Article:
Night market (South San Francisco)

That sago looks horrific.

Ha… did not finish it lol. It tasted as good as it looked.

I returned for another good meal. Snack items are inexpensive and the offal ones in particular seem sized for a few people. Some of the menu items overlap with what’s served at Hong Kong Style cafes, for which my experience is limited to places that use crazy amounts of MSG in everything. Are other places serving food of comparative quality?

The star of my two visits was the curry pork skin, and I regret not getting a more complimentary photo. The skin is soft from slow cooking and the resulting lard- flavored gravy, tinged with a fragrant curry powder, is liquid gold.

The curry powder is also tasty on the fish balls— I wonder which brand of curry powder they use? It’s very aromatic.

Cola soy sauce chicken has a savory sweet taste that neither overwhelmed the chicken nor was syrupy. A super sweet dipping sauce comes on the side.

For two dollars you get 8 bouncy quail eggs with creamy but cooked center.

I liked a sweet item on the specials board, I forget its name— it’s a doughnut like thing with some reduced sweetened condensed milk on the side.

Next time I’ll try the wonton noodle soup, which they started serving today.

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No crazy amounts of MSG here?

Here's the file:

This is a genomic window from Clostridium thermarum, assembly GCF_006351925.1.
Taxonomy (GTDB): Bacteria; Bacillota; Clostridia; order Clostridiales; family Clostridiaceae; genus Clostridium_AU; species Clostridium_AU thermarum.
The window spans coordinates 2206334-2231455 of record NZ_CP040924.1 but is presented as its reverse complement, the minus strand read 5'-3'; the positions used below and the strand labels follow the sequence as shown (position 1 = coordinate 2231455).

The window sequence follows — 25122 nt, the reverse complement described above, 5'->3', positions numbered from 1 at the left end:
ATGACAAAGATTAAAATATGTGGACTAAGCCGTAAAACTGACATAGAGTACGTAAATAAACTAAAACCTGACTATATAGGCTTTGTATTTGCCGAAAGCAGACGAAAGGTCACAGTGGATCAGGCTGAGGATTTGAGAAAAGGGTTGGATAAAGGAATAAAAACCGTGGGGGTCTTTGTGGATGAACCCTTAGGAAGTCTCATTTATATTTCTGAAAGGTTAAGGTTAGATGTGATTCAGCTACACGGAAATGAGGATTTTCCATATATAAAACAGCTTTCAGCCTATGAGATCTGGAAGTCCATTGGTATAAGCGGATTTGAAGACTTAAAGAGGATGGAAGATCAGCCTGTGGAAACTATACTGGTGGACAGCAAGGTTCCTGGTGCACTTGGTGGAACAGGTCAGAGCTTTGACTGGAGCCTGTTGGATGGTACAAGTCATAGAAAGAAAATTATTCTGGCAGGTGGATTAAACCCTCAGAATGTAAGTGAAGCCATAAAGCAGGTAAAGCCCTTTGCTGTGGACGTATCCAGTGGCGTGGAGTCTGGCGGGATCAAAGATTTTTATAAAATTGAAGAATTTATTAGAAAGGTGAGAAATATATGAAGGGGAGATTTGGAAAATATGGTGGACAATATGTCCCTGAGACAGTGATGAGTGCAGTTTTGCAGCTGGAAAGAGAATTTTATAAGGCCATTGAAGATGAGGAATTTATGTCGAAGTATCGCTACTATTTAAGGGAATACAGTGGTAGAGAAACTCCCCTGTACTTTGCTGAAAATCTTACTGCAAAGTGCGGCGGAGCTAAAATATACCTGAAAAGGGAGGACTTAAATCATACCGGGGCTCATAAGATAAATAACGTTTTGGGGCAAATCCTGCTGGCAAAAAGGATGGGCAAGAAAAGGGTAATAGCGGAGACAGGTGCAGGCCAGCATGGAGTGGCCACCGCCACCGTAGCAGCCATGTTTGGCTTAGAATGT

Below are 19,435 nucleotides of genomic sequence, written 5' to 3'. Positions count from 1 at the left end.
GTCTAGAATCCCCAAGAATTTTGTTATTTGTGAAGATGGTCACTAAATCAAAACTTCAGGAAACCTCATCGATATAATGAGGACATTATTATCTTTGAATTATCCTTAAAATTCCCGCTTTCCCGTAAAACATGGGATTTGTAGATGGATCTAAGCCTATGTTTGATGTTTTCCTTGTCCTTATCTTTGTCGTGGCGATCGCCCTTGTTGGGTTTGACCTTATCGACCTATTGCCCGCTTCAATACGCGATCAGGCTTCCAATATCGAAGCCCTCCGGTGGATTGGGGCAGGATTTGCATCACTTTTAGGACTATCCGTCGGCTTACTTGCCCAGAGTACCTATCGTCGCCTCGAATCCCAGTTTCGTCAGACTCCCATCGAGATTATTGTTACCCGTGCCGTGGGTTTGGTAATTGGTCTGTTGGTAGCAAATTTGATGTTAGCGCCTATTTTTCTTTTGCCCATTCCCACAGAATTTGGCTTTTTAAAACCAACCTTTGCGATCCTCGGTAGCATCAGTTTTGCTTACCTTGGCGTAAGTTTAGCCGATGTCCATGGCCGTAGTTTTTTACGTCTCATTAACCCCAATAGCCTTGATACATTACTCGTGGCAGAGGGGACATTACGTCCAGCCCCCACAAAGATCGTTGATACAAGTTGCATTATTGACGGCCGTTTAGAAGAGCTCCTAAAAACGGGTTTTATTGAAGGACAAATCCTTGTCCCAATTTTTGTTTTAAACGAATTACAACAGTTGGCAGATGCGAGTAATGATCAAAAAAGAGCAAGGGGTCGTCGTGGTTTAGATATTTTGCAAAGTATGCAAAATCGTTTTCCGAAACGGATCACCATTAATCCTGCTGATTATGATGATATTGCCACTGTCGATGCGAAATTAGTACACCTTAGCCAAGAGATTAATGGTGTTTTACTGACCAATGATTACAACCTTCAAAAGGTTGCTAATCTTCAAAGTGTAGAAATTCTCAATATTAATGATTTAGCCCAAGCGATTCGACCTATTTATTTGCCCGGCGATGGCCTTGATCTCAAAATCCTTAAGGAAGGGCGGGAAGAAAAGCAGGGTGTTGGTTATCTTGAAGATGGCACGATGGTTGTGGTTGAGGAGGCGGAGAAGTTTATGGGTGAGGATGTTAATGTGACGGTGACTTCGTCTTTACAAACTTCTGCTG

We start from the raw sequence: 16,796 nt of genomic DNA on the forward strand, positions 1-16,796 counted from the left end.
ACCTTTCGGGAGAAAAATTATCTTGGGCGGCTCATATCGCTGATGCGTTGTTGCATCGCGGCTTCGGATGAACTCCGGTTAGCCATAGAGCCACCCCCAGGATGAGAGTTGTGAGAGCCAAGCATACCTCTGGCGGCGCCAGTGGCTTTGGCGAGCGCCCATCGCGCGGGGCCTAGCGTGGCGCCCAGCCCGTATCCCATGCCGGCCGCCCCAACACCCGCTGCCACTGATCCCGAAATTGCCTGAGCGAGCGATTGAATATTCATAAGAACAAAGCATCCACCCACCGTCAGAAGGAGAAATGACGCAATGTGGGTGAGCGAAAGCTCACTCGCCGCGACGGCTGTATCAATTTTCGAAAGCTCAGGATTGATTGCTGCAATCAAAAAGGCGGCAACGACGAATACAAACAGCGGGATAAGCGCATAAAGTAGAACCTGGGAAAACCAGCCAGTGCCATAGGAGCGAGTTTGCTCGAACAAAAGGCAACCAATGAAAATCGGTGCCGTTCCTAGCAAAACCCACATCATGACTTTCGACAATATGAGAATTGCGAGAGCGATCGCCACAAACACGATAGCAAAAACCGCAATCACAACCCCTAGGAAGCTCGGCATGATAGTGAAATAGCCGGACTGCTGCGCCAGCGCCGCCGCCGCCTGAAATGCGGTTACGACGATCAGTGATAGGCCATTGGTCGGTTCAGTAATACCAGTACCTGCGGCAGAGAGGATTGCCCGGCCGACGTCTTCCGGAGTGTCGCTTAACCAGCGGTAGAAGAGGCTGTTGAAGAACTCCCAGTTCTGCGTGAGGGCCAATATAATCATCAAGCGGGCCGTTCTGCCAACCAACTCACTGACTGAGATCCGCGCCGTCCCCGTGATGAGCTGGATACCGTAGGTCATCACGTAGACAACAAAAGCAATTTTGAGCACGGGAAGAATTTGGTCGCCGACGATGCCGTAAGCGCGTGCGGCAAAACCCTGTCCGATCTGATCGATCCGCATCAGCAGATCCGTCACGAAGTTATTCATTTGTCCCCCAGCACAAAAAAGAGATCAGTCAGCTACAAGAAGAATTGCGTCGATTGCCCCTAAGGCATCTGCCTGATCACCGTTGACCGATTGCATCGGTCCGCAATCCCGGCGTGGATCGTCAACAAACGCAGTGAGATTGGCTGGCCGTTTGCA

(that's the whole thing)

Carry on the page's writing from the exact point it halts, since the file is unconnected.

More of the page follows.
MSG probably in the fishballs themselves, but I didn’t note any MSG in the sauces or other ingredients (I’m not against MSG in moderation-- or the corn syrup used in the Lemon Coke I ordered :slight_smile:

Another winner on the pork skin front— roast pork buns. Pork skin was crisp, and it’s flavor penetrated the clamshell buns and enhanced the meat. I ate some skin in its own, and found it more flavorful and less teeth cracking than the skin of the suckling pig I had at Koi Palace a few months back.

Rice rolls had a sauce with an umami and nutty component (hoisin and sesame paste?). Tasty.

Fried Chicken steak skewer was a deep fried chicken fillet and had some kind of spicy mayo drizzled on top. Fine, but there are more interesting things on the menu.

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I’ve been overwhelmingly pleased on my previous three visits, but I struck out this time.

Wonton noodle soup was dominated by sesame oil, and the broth itself lacked flavor or body. On the plus side that means they’re not dousing it in MSG. The wontons were OK – – bouncy, large chunks of shrimp were in a favorable ratio to pork; Tight wrapping with no tail of excess wrapper; wrapper and generous amount of Chinese broccoli were overcooked

Roast pork on Rice noodles also suffered from over cooking – – the white rice noodles sat in the bottom of the bowl soggy and stuck together, the pork on top was dry, in the turkey breast sense.

I couldn’t finish the sweet chrysanthemum tea, which seemed even sweeter than the lemon Coke I enjoyed last time I came here.

The saving grace of the meal was the $2 quail eggs, which still kicked butt.